Lego Eye uses recycled plastic bottles to make bricks

Lego Eye uses recycled plastic bottles to make bricks


The Danish toy manufacturer Lego showed its first batch of building blocks made from recycled beverage bottles-this is an experimental project that, if successful, can eventually be put into production.

The organization said in a statement on Wednesday that the prototype uses plastic from discarded bottles in the United States.

The company in Billund, western Denmark, said that, on average, a one-liter bottle can provide enough raw materials for ten Lego bricks with two rows of four studs.

“We know that children care about the environment and hope that we can make our products more sustainable,” said Tim Brooks, the LEGO Group’s vice president of environmental responsibility.

“Although it will take some time for them to play with bricks made of recycled plastic, we want to let the children know that we are working hard.”

The test lasts a year or more

The company said its suppliers of discarded bottles used processes approved by the U.S. Food and Drug Administration and the European Food Safety Agency.

At the end of May, you can see the newly molded bricks of Lego’s material and safety testing laboratory in Billund, Denmark. (Lego Group/Reuters)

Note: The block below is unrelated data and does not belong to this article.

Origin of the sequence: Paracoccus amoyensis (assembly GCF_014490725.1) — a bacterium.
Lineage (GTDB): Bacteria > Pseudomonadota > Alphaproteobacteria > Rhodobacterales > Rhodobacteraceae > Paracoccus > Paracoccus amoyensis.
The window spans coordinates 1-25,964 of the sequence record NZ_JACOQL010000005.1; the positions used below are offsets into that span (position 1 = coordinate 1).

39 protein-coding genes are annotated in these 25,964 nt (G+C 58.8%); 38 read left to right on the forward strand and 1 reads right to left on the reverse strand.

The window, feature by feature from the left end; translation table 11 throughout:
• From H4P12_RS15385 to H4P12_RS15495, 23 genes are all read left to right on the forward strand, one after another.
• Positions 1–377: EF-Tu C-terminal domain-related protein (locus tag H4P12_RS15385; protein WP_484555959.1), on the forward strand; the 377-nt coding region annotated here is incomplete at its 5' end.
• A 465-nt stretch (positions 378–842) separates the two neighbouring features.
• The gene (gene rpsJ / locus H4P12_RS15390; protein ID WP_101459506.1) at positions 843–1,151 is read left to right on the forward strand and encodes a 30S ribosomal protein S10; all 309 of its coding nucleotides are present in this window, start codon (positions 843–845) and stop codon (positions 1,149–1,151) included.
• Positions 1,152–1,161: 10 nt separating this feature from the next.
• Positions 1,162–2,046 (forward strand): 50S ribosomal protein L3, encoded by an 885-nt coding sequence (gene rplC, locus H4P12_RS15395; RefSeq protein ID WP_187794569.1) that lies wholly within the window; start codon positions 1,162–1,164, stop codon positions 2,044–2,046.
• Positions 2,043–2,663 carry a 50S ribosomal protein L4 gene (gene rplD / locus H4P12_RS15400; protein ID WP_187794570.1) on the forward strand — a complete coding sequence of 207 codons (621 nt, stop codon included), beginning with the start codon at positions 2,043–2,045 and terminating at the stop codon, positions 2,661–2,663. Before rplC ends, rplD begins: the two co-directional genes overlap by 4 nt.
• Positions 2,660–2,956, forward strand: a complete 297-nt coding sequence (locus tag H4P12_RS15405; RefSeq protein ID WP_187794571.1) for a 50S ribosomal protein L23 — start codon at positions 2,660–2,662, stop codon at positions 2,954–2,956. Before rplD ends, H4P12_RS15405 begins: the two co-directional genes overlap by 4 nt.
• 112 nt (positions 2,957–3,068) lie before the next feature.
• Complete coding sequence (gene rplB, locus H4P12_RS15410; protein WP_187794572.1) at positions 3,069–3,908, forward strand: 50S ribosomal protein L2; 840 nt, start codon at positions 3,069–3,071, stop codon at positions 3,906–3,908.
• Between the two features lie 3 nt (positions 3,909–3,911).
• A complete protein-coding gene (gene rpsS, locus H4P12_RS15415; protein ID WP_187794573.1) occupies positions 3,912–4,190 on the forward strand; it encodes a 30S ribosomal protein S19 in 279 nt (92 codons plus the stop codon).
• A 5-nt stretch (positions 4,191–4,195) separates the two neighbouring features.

The bottles are made of PET plastic or polyethylene terephthalate and will not lose quality when recycled.

Lego said that the prototype was studied for more than three years, during which hundreds of different PET materials and other plastic formulations were tested. It can be matched with Lego elements made in the past 60 years.

Lego said that its team will continue to conduct tests for at least one year, and then evaluate whether to enter the trial production stage.

Lego was founded in 1932 by Ole Kirk Kristiansen. The name is derived from two Danish words leg godt, which means “play well”.

In January 2020, at the London Model Engineering Exhibition held in Alexandra Palace, north London, children and adults can be seen playing Lego. (Matt Dunham/Associated Press)

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